And it will be fun to sort out who is climbing toward the closer role. Tons of good options there.
    Also: How does Nolan Gorman look at third? He was a little clunky there last spring.
    Those are a few off the top of my head.
    What do you make of Doug Armstrong's comments about being in the market for a top 6 forward? Does this mean he doesn't think Tarasenko will be ready come playoff time? Could it be that he is trying to free up future cap space for Pietrangelo? Or simply a GM wanting to cash in on his Stanley Cup window?
    That's now how I read it.
    I read it as him saying he wants, above all, for Tarasenkno to be back and playing well for the playoffs, but that he will consider top-six upgrades if that's not a certain development.
    JT explained it well in the link below.
    One thing Army took of the table was depth moves for depth's sake.
    Sounds like it's going to be a big fish, or nothing.
    But the preference is Tarasenko.
     
    Does a minor league deal for CarGo make sense? Lefty bat and seems to always intrigue the Cardinals. I know he's not the answer, but just seems like a fit.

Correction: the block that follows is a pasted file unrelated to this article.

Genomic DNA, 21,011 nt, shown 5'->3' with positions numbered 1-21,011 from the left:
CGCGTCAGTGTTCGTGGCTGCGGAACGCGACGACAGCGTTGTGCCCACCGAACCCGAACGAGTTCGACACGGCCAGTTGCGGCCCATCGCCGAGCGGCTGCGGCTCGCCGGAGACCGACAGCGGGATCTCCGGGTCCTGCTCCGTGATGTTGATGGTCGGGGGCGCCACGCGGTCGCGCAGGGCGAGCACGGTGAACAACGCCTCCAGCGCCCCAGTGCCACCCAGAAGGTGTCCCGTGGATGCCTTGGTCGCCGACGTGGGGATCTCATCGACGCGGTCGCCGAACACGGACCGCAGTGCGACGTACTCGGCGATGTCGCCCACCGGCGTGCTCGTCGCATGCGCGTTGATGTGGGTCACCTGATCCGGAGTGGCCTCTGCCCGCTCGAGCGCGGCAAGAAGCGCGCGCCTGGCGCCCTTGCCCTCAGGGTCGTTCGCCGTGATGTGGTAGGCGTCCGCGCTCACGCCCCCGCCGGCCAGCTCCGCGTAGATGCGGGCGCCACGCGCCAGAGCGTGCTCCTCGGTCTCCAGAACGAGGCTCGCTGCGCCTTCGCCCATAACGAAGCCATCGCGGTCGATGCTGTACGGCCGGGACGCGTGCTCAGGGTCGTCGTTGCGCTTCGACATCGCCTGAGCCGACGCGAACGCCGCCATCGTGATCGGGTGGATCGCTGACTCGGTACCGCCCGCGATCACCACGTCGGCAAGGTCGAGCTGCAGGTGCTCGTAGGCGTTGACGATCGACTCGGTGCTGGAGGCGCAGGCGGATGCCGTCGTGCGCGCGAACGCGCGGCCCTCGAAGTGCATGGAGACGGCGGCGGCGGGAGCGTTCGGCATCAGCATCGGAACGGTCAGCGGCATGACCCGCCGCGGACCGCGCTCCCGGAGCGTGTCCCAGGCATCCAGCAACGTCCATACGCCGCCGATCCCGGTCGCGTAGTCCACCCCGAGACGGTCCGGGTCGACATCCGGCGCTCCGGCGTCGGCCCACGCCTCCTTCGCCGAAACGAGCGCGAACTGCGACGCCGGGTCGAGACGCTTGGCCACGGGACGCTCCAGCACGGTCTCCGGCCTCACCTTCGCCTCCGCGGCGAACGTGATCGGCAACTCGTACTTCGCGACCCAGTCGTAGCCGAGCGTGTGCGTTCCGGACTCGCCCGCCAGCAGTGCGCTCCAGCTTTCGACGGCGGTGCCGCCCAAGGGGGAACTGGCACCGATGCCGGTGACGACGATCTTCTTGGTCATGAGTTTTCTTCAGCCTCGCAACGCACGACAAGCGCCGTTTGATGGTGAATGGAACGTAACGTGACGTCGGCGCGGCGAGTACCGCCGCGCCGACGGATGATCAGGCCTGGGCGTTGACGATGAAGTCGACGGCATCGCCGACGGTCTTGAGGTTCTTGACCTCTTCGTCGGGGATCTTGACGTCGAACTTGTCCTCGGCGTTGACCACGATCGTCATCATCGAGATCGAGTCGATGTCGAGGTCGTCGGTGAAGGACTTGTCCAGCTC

Not really.
    He's 34 and has been in a pretty steep decline since 2017 season.
    If the Cardinals' internal outfield options are as good as they say, this would be an unnecessary move.
     
    The Cards will start the season minus their clean up hitter and best bench bat from last season. They have no designated closer until Hicks returns late in the season, a concern the team continues to downplay. Wacha is gone either to be replaced by the oft injured Martinez or a Korean pitcher with AAA equivalent talent. Wainwright and Hudson winning a combined 30 games again is highly improbable. The aging core players of Carpenter, Fowler, Molina, and Goldschmidt just got a year older. On the plus side, the Cards have a potential yet unproven star in Carlson and one of the best pitchers in MLB with Flaherty. Net all this, seems like a repeat of 91 wins is a stretch with more downside than upside. Would you agree?
    I'll disagree about the closer complaint. I'm not worried about that. The team has no shortage of arms it can throw at that role until someone thrives, and it could wind up being Carlos Martinez anyway. 
     
    As for the other stuff, pretty fair read on paper, which I'll just remind us is not where the games are played.